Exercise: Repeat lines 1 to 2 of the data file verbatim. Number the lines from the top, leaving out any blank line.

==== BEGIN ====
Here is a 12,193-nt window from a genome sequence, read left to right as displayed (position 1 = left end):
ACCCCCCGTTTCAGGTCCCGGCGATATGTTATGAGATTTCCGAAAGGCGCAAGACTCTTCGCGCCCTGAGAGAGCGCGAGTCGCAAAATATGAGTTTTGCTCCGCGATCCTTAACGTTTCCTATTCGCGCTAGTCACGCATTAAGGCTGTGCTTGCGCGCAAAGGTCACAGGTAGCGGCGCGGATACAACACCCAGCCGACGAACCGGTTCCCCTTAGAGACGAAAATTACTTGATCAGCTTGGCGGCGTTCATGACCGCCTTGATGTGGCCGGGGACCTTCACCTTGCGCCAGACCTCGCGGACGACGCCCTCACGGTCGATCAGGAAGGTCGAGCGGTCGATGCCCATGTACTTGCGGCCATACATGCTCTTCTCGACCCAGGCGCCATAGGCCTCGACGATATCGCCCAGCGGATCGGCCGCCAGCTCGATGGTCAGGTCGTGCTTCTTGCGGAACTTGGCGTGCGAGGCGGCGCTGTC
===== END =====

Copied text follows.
Here is a 12,193-nt window from a genome sequence, read left to right as displayed (position 1 = left end):
ACCCCCCGTTTCAGGTCCCGGCGATATGTTATGAGATTTCCGAAAGGCGCAAGACTCTTCGCGCCCTGAGAGAGCGCGAGTCGCAAAATATGAGTTTTGCTCCGCGATCCTTAACGTTTCCTATTCGCGCTAGTCACGCATTAAGGCTGTGCTTGCGCGCAAAGGTCACAGGTAGCGGCGCGGATACAACACCCAGCCGACGAACCGGTTCCCCTTAGAGACGAAAATTACTTGATCAGCTTGGCGGCGTTCATGACCGCCTTGATGTGGCCGGGGACCTTCACCTTGCGCCAGACCTCGCGGACGACGCCCTCACGGTCGATCAGGAAGGTCGAGCGGTCGATGCCCATGTACTTGCGGCCATACATGCTCTTCTCGACCCAGGCGCCATAGGCCTCGACGATATCGCCCAGCGGATCGGCCGCCAGCTCGATGGTCAGGTCGTGCTTCTTGCGGAACTTGGCGTGCGAGGCGGCGCTGTC